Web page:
Please note that due to unforseen circumstances the workshop on Wed 23 is cancelled.
Our embodiment experiences differ due to gender, race, class, ability and sexual orientation. Somatics and body oriented therapies/practices, want to see all bodies as one object. However, oppression(s) experienced by QTBIPOC, Queer and Trans bodies of colour shape who they are. We must emphasise more on understanding oppression(s) as a form of traumas that live in the bodies, and build toward anti-oppressive critical practices that centre lived experiences as a core witness of being in the world. Therefore, aiming for transformation processes, through allowing our bodies to speak for itself, and have spaces that aren’t titled ONLY as “safe” but to achieve safety through a collective consciousness that arises from our experiences that are often perceived as foreign.
In this workshop, we will process, using dance and movement interventions, how we can deconstruct the ONE standardised way of having a body and being present in it, and allowing those bodies to go beyond and bring forward the stories they hold within. The workshops will last 3 hours; including an opening circle, several interventions and a closure/reflection round ending the session. You don't need to have dance experience.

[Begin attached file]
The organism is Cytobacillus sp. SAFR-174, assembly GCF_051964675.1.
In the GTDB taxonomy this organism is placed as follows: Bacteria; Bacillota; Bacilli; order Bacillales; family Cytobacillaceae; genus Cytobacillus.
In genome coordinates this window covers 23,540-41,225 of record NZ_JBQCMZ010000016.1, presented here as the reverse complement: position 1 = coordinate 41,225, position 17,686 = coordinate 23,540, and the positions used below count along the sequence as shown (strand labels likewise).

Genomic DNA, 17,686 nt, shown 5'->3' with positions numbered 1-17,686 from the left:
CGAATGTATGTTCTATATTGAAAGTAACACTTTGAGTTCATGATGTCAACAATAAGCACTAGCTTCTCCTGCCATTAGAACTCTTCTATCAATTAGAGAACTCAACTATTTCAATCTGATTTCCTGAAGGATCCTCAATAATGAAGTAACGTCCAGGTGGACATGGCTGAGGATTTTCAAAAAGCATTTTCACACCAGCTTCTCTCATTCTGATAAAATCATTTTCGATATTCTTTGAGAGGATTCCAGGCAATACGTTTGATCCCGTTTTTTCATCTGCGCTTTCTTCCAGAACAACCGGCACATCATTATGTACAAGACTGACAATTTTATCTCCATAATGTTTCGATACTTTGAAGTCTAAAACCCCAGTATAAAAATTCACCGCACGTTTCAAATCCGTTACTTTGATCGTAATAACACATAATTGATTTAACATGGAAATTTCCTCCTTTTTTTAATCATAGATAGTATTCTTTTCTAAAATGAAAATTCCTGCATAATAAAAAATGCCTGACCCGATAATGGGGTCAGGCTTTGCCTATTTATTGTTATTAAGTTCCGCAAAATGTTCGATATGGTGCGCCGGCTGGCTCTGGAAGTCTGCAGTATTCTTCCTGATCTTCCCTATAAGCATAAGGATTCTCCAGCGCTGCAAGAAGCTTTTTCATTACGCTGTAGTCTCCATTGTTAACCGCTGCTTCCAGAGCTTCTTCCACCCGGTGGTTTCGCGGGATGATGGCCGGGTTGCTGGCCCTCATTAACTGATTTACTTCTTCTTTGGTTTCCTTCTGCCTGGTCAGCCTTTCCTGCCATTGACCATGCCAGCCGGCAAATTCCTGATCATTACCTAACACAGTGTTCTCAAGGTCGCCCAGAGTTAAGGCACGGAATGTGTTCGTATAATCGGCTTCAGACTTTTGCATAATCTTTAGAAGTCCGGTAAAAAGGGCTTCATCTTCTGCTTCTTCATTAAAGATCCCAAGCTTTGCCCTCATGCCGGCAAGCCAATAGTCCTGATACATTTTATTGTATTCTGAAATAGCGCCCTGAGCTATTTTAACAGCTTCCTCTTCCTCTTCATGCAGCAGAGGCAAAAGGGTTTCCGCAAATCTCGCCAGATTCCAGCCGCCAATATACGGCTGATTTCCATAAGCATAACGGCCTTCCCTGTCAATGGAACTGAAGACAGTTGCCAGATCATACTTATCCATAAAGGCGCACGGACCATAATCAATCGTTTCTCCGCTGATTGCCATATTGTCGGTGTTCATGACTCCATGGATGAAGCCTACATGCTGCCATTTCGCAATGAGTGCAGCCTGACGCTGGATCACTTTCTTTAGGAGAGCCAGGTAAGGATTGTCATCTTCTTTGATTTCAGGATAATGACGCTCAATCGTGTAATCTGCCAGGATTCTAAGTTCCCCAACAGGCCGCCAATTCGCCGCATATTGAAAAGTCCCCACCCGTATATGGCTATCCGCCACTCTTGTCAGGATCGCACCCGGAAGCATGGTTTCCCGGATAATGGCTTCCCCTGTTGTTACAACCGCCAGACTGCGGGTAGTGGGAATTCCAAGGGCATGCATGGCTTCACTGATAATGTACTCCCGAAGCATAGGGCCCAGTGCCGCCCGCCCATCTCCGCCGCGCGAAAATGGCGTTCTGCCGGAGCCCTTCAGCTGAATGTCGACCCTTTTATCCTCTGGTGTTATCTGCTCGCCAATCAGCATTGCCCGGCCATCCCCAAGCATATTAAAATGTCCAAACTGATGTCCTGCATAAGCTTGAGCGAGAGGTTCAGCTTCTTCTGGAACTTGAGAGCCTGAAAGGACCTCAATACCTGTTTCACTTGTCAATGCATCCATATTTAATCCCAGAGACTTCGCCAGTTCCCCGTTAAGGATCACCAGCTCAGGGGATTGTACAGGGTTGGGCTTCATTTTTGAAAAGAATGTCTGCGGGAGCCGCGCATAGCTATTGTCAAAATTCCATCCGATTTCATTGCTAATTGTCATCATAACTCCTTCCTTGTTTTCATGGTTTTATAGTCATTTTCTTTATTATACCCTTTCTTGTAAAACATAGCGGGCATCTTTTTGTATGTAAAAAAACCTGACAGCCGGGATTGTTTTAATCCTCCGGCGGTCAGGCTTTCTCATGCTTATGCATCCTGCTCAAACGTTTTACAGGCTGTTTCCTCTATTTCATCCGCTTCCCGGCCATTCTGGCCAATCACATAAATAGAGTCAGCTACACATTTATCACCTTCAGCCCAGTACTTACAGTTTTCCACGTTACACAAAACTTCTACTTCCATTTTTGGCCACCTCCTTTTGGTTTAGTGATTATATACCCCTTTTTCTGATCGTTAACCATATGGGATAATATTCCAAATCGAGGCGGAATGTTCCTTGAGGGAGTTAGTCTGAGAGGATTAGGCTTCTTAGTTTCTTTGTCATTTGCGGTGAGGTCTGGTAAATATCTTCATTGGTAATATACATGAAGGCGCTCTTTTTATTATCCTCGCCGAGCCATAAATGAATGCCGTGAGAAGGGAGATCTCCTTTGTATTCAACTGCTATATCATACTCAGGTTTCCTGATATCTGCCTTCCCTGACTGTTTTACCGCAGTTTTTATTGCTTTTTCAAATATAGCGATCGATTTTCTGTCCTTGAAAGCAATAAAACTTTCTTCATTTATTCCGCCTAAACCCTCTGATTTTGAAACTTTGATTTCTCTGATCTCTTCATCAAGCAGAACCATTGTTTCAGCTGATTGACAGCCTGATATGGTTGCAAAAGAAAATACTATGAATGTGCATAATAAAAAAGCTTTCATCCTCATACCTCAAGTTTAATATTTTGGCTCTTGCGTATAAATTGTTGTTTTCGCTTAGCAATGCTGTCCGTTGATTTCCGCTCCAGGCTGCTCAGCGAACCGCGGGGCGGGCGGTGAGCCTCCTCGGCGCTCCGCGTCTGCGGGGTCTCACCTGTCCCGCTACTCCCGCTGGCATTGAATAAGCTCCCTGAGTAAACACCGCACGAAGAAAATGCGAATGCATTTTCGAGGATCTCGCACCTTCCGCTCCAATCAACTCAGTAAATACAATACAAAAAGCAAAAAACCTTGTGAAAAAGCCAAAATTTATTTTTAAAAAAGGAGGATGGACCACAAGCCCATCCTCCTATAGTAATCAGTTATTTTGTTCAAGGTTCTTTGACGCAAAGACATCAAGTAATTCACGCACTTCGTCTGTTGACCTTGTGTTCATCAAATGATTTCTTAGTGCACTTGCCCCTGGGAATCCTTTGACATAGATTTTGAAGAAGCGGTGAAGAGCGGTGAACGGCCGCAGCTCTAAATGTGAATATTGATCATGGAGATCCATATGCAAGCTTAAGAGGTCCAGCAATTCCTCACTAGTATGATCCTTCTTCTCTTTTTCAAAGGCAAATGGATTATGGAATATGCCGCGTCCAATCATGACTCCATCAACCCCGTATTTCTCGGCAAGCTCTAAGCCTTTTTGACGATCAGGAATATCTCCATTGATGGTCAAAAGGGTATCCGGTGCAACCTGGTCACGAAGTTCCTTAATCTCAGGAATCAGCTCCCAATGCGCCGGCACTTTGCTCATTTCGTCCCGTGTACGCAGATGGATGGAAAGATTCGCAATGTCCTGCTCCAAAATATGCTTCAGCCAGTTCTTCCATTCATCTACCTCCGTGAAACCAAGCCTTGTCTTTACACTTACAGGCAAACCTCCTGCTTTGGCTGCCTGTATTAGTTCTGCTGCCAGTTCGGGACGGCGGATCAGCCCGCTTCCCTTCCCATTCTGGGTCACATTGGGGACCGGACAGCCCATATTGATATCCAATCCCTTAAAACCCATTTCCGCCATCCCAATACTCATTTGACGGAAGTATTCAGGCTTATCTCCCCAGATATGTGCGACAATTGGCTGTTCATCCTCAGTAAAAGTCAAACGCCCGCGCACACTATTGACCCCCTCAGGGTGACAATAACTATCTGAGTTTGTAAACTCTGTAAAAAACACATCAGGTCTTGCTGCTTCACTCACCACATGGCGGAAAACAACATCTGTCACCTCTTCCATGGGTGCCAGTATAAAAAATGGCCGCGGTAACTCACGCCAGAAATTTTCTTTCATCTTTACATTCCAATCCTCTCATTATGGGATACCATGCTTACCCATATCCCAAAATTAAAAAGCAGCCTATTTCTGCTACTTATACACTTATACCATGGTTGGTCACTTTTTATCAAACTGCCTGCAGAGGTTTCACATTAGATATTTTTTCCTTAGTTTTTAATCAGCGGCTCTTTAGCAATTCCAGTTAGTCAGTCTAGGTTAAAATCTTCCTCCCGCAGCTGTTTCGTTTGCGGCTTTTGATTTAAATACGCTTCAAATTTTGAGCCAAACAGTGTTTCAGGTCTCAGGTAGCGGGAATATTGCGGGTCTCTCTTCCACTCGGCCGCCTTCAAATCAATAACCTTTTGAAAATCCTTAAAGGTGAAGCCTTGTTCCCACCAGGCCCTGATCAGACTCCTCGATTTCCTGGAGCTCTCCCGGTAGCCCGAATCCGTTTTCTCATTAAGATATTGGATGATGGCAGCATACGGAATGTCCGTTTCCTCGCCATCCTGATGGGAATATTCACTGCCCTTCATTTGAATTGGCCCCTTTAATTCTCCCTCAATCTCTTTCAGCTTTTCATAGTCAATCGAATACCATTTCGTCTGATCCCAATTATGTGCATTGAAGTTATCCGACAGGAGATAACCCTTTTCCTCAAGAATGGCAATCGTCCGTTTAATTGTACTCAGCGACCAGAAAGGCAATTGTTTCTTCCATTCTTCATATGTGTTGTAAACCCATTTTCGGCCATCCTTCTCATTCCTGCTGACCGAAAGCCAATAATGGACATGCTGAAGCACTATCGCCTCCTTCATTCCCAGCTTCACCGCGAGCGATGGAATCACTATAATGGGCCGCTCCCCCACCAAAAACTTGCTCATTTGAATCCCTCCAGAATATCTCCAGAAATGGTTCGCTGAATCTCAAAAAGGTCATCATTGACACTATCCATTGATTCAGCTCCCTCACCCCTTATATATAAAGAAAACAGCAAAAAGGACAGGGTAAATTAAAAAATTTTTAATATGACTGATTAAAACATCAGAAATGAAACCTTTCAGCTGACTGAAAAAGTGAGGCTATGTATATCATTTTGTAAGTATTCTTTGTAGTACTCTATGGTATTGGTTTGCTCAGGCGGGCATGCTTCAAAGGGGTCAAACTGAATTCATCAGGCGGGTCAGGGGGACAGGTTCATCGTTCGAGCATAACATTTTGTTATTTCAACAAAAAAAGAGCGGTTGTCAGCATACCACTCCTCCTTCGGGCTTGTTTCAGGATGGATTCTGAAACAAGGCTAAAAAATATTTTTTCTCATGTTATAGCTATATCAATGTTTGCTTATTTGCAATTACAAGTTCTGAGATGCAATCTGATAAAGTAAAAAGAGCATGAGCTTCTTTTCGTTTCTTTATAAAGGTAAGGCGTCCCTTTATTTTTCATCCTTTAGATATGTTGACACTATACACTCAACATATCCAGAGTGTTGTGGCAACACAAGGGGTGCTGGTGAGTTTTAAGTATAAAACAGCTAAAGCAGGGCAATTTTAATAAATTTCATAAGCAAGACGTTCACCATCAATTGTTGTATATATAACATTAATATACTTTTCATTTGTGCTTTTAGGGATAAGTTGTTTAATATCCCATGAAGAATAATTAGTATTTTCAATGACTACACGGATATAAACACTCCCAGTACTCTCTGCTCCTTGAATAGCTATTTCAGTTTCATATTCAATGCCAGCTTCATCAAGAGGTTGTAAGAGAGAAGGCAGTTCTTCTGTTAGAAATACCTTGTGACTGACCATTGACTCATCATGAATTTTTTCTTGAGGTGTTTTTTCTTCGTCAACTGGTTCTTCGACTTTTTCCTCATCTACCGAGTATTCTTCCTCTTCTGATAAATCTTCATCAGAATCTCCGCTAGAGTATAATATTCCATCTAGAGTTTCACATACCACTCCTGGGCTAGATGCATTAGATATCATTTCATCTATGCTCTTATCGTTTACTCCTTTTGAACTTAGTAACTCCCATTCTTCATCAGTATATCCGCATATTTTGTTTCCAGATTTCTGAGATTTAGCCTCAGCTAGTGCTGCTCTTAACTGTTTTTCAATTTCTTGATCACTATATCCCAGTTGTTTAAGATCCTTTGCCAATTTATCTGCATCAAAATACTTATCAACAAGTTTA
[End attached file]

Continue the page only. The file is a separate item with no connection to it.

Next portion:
This international collaboration is made possible by Perform Europe. Perform Europe is an EU-funded project aiming to rethink how performing arts works are presented across borders in a more inclusive, sustainable and balanced way by testing new touring and distribution practices and providing policy recommendations for a future EU support scheme. This 18-month journey includes a research phase, launching a digital platform, testing a support scheme, and designing policy recommendations.
Ahmad BaBa’s residency with SHOUT Festival & Midlands Arts Centre (MAC) is part of the ongoing research, exhibition and performance project "Embodied Temporalities - tracing the memories our bodies hold" produced by Oyoun cultural centre (Berlin, GER).
What memories do our bodies hold? What can our bodies tell us about ourselves, pasts, and futures? Through Embodied Temporalities – Tracing the memories our bodies hold, cultural practitioners explore identities, belonging and embodied memories through diasporic, decolonial and queer perspectives. It offers a community-centered approach for participants finding expression of experiences through movement while paving the way for collective healing. Embodied Temporalities is a research, archiving, exhibition and performance project under the artistic direction of Madhumita Nandi.